Mark Evanier has reported the passing of Howard Post. Mark does a great job discussing Post’s prolific career in comics. I, too, was a huge fan of Howard Post’s work, not only in comics, but also of his brief stint as successor to Seymour Kneitel at the Paramount Animation Studio in 1964-1966. I got to interview him several times about that period (photo above is of me and Howard, at right, at the San Diego Comic Con in 2003).
Among the comic books Post drew, his work on Harvey’s Spooky and Hot Stuff in the 1950s and 60s is his most significant, and influential.
But Post did some unique little things during his brief time as the head of Paramount’s animation studio in the 1960s that are worthy of note. I like the Ronald Searle-esque The Itch, his adaptations of Jack Mendelsohn’s child p.o.v. comic strip Jacky’s Wacky World, and his ill-fated attempt to bring Bill Dana’s Jose Jimenez to the screen. He was required to fulfill a pre-existing order of Seymour Kneitel/Eddie Lawrence Swifty and Shorty series. With nothing to lose, in the last S&S cartoon, Post decided to do without Lawrence’s voice, painted the characters all in white and set them against impressionist background paintings. The end result, Les Boys (1965), is quite a treat – and a worthy tribute to a man who was always creative no matter the constraints.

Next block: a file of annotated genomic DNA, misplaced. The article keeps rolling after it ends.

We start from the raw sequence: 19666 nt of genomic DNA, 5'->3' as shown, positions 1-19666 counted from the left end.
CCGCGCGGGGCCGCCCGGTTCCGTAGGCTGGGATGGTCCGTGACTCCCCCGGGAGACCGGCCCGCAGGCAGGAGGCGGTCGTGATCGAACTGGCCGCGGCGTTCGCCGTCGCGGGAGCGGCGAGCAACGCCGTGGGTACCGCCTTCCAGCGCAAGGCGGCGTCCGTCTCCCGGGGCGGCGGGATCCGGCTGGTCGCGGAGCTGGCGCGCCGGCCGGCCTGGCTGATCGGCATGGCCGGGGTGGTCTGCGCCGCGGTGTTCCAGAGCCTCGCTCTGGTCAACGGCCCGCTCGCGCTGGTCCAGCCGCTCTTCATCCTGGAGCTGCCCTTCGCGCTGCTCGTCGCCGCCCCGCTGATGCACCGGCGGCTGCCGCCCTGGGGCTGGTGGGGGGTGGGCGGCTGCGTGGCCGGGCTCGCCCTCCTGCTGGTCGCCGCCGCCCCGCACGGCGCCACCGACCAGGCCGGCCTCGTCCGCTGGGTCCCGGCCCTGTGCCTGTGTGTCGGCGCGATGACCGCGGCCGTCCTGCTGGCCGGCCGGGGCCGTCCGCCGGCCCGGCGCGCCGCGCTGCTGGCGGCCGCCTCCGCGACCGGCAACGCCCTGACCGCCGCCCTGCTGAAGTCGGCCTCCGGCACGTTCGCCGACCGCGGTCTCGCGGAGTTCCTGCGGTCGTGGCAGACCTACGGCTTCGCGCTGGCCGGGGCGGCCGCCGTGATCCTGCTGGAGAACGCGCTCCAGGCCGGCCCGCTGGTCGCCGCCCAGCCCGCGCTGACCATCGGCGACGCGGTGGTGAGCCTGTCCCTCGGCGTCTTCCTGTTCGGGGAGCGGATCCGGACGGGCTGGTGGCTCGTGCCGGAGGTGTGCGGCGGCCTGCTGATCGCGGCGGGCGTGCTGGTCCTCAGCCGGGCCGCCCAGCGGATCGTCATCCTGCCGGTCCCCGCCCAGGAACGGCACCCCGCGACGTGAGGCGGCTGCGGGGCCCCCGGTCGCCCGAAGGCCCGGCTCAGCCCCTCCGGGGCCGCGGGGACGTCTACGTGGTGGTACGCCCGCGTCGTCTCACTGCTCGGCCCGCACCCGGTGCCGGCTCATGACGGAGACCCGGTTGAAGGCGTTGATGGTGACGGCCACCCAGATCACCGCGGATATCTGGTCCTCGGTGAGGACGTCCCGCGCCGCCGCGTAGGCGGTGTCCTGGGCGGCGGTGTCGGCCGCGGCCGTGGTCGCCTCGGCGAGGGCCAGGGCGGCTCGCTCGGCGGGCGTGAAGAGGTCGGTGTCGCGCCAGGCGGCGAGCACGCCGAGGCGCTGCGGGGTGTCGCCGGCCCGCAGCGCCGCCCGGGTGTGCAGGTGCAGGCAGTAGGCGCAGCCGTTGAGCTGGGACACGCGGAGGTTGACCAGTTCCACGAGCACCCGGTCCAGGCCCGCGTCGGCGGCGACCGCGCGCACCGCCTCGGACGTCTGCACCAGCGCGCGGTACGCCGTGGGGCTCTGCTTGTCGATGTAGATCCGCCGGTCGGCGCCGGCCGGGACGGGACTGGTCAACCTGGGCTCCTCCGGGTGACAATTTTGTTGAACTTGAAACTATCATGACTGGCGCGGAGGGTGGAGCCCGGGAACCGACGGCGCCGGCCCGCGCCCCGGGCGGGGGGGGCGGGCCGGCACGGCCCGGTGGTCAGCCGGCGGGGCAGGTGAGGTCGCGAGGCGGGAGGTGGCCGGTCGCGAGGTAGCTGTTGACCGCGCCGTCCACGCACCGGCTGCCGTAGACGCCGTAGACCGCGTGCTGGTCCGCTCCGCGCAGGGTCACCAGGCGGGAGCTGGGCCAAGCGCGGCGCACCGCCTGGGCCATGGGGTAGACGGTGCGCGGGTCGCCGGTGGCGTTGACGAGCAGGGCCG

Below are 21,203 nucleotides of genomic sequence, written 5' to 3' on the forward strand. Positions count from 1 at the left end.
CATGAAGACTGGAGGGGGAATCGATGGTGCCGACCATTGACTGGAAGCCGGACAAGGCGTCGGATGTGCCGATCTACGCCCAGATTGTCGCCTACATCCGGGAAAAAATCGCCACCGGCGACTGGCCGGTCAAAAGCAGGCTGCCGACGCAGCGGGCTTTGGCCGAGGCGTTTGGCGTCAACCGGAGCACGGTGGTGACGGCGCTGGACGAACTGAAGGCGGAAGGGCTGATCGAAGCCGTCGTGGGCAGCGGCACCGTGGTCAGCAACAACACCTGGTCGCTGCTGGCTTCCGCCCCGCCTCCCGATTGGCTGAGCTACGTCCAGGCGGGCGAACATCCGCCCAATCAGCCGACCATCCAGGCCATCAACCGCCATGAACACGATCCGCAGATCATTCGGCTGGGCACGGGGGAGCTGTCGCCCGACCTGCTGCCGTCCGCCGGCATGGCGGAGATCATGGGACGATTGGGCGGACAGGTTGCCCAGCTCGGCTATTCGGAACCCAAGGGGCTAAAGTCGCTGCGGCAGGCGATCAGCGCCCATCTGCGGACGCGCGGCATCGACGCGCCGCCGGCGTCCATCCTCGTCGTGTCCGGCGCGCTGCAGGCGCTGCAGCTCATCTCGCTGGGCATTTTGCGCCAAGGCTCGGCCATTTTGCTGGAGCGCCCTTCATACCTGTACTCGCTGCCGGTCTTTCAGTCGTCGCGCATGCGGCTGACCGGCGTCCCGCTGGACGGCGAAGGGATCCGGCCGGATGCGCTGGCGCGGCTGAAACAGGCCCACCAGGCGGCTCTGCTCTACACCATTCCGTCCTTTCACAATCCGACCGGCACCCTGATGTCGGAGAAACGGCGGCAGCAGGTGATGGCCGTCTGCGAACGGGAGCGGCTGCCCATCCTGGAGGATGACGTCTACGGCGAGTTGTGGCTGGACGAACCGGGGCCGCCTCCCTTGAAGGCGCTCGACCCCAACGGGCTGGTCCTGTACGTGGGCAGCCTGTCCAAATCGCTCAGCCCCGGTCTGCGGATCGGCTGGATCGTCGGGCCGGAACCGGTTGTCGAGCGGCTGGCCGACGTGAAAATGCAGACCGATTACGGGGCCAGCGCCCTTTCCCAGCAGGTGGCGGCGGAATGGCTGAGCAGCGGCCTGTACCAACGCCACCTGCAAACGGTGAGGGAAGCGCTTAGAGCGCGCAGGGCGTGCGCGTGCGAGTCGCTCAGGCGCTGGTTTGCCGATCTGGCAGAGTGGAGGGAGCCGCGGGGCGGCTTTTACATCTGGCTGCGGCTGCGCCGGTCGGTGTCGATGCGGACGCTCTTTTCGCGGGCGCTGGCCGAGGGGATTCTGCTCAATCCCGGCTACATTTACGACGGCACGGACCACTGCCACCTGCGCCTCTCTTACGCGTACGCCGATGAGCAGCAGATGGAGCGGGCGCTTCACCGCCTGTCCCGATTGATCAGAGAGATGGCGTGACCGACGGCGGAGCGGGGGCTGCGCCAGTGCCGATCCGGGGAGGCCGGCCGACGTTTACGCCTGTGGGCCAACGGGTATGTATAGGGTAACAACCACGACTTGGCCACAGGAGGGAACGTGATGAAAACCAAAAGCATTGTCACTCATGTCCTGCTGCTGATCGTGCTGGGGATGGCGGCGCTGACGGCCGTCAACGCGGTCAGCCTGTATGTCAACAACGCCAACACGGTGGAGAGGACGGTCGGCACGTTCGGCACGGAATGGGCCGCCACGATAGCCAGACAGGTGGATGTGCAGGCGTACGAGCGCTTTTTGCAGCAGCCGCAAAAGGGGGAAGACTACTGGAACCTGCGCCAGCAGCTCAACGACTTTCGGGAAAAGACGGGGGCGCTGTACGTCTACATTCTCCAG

How could Shrek Forever After debut with an actual take of $70.8 million over the weekend, and still be considered a flop? An analysis of its performance can be found at Box Office Guru. According to that site, if the latest Shrek continues at its current trajectory, it may end up grossing less than How to Train Your Dragon.
UPDATE: DreamWorks’ head of worldwide marketing, Anne Globe, said the film’s North American debut “was on the low end for a Shrek film. But we’re very optimistic that it’s on its way to becoming a worldwide hit.” According to the LA Times, the more expensive ticket prices of 3-D and IMAX mask the real story: the audience for Shrek Forever After was less than half of its predecessor.
UPDATE #2: Following Shrek’s weaker-than-expected opening, DreamWorks stock took a pounding on Monday and lost 11% of its value to close at $31.05. Since the opening of How to Train Your Dragon in March, DreamWorks stock has plunged 27.5%. Read more about the company’s recent financial performance at MarketWatch.